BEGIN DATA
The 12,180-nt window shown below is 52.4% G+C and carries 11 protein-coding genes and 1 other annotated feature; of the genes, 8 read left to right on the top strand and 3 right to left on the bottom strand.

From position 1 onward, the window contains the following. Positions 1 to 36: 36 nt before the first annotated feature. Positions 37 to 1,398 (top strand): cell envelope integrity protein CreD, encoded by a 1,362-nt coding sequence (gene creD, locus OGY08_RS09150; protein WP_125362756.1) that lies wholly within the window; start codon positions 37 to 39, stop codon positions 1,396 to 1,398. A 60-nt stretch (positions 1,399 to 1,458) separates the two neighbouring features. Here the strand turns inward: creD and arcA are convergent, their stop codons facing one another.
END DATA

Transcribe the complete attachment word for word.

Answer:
The 12,180-nt window shown below is 52.4% G+C and carries 11 protein-coding genes and 1 other annotated feature; of the genes, 8 read left to right on the top strand and 3 right to left on the bottom strand.

From position 1 onward, the window contains the following. Positions 1 to 36: 36 nt before the first annotated feature. Positions 37 to 1,398 (top strand): cell envelope integrity protein CreD, encoded by a 1,362-nt coding sequence (gene creD, locus OGY08_RS09150; protein WP_125362756.1) that lies wholly within the window; start codon positions 37 to 39, stop codon positions 1,396 to 1,398. A 60-nt stretch (positions 1,399 to 1,458) separates the two neighbouring features. Here the strand turns inward: creD and arcA are convergent, their stop codons facing one another.